President Donald Trump’s Twitter, Facebook, Snapchat, and Instagram accounts have been locked over his rhetoric during the storming of the Capitol building.
Trump posted a video during the capitol protests, continuing his allegations that the November election was “stolen” and was rampant with voter fraud.
He also stated that he “loved” the protesters, which caused Twitter to block several previous Tweets citing a “risk of violence”.
In a statement, Twitter said that due to the “ongoing violent situation” in Washington DC, the social media giant would remove the tweets for “repeated and severe violations” of its Civic Integrity policy.
Future violations of the Twitter Rules, including our Civic Integrity or Violent Threats policies, will result in permanent suspension of the @realDonaldTrump account.
— Twitter Safety (@TwitterSafety) January 7, 2021
Facebook also responded to Trump’s response video, with vice-president of integrity Guy Rosen Tweeting: “We removed it because on balance we believe it contributes to, rather than diminishes, the risk of ongoing violence.”
Facebook and Twitter have been locked in a bitter war of words with Trump over his possible spread of misinformation in recent months.
In May, Trump criticised Twitter after it began tagging misleading tweets with fact-checking labels. Trump has accused Twitter of “stifling free speech” and attempting to influence the results of the election.
However, it would appear that Trump’s rhetoric has now gone beyond concerns about free speech and election interference.
Yesterday (January 6th) pro-Trump supporters stormed the Washington Capitol building as US lawmakers met to certify Joe Biden as the 46th President of America.
The supporters came directly from a rally held by Trump at the White House, where videos showed him continuing his claims of voter fraud and a rigged election. He told his supporters that they would “never take back our country with weakness”.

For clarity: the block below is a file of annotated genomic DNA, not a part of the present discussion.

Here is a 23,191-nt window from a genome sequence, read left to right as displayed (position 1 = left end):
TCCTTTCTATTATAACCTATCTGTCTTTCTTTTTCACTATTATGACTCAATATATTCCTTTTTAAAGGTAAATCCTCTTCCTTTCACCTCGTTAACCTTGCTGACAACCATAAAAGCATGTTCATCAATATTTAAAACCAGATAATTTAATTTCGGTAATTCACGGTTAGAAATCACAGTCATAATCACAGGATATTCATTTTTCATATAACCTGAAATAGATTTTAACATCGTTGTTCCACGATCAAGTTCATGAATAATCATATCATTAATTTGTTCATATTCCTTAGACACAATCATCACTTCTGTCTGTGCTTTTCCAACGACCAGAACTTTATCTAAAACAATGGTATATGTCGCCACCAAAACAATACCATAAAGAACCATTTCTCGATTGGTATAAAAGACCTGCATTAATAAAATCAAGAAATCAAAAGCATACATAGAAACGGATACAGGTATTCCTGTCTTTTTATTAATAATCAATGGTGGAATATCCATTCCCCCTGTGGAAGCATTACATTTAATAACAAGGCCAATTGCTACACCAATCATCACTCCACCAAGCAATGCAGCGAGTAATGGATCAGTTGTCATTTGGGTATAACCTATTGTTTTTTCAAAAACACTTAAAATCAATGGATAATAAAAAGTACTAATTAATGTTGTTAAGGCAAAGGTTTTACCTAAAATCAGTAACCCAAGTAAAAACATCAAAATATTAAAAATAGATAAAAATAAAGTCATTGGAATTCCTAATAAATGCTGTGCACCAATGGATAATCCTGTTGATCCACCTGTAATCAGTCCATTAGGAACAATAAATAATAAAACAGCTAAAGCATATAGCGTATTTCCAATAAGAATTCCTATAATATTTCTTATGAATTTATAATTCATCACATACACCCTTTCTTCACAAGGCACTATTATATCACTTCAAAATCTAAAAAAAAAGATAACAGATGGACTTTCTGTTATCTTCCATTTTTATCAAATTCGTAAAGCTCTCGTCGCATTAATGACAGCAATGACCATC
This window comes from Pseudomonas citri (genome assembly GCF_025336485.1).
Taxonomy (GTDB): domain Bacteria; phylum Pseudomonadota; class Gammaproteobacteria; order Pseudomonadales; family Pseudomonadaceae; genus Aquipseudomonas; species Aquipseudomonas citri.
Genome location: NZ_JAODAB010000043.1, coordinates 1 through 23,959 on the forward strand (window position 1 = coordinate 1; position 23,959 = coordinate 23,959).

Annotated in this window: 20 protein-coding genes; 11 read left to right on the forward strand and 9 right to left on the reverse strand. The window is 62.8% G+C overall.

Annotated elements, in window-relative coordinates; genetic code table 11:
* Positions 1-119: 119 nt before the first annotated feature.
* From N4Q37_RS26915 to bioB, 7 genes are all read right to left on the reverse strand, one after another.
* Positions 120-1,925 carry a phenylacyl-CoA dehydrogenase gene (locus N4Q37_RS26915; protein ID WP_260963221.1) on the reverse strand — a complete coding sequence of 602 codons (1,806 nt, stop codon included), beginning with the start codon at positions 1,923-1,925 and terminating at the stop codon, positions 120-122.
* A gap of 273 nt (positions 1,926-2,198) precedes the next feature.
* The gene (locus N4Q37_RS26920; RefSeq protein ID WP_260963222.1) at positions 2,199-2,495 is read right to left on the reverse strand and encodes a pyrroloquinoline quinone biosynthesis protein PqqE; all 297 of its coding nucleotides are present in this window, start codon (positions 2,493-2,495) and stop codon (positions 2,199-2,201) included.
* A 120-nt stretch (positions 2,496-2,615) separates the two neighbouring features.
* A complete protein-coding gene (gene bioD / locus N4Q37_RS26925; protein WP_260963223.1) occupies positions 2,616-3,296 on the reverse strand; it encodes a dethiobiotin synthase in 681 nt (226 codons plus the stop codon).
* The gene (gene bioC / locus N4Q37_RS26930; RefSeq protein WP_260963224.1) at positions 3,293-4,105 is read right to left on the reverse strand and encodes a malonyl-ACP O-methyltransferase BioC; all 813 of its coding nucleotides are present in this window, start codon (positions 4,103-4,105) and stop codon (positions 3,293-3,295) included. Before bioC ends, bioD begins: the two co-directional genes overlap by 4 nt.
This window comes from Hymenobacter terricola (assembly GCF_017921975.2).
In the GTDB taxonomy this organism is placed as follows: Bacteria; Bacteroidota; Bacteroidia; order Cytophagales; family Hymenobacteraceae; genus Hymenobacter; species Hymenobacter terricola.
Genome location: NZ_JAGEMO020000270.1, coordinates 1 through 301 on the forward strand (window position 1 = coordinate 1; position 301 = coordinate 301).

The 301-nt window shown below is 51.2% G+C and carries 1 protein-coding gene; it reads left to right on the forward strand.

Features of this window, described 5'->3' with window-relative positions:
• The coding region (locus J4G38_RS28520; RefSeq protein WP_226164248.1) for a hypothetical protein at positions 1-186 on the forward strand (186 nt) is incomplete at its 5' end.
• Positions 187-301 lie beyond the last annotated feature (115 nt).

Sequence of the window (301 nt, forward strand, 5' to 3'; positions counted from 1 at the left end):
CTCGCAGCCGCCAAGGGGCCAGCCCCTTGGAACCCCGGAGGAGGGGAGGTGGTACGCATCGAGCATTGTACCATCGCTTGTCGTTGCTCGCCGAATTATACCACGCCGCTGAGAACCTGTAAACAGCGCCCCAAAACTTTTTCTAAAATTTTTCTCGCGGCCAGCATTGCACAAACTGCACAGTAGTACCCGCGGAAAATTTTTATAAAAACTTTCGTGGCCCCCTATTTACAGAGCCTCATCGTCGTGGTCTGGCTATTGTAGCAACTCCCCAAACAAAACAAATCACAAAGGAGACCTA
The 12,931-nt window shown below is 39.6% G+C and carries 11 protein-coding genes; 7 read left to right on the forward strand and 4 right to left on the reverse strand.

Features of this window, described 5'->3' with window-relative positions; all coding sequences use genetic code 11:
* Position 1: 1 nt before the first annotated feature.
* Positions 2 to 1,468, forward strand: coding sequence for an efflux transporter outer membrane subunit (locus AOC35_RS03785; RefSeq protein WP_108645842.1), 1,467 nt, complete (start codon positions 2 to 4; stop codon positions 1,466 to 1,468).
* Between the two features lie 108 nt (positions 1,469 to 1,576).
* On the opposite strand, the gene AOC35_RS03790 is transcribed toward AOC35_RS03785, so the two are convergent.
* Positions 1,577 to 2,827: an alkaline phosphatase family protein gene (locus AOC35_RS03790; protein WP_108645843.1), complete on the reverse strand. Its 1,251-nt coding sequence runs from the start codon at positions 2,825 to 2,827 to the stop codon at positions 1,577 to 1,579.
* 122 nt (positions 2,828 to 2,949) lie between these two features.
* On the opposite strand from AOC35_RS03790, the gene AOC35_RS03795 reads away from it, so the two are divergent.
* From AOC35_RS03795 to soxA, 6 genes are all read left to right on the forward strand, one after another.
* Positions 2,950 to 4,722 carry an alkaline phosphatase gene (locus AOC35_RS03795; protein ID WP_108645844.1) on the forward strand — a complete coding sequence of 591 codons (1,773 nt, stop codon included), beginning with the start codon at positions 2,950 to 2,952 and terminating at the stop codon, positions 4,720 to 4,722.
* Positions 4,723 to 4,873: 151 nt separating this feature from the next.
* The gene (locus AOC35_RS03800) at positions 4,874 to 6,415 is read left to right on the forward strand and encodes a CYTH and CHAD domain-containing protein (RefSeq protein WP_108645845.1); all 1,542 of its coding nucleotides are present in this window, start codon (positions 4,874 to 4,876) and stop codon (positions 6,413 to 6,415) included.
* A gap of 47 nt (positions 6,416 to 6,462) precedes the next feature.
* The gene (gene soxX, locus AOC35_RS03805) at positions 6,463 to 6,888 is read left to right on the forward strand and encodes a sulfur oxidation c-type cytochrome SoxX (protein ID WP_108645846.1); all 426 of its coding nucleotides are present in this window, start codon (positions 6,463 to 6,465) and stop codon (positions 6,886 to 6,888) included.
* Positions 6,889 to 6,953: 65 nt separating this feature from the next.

Videos of Trump’s speech were posted across social media platforms, with the rhetoric supposedly fuelling the protest.
- YouTube reinstates TalkRadio channel after temporary ban
- Scrap mobile data caps for education websites, BCS says
- Three-quarters of UK staff would take pay-cut to keep remote working
In response to the protesters, which Senate minority leader Chuck Schumer called “domestic terrorists,” Trump’s post was taken down by Facebook. In the fallout from the protests, four people have subsequently died, with one woman being fatally shot by police.
For months, Trump has been pushing for senators to repeal Section 230 of the Communications Decency Act. The law states that an “interactive computer service” cannot be treated as the publisher or speaker of third-party content.
Trump has complained that the law currently protects social media sites from lawsuits if a user posts something illegal, in an apparent attempt to combat Twitter’s moves to tag his posts.
In December, the President threatened to veto the ‘National Defense Authorization Act’ unless it included a repeal of section 230, despite the fact that the Act was already decided by Republican and Democrat lawmakers.
However, some on the opposing side highlight that removing section 230 and forcing social media sites to moderate content would also be the restricting a form of free speech, something which is protected under the First Amendment.
Since this article was written, news has broken that Donald Trump’s 24 hour Facebook and Instagram ban has been extended until at least Joe Biden’s transition period, with potential for that to be made indefinite.
In a statement, Facebook CEO Mark Zuckerberg said: “We believe the risks of allowing the President to continue to use our service during this period are simply too great.”
However, the 12-hour lock on Trump’s Twitter account, which was subject to the removal of three previous tweets, has now ended.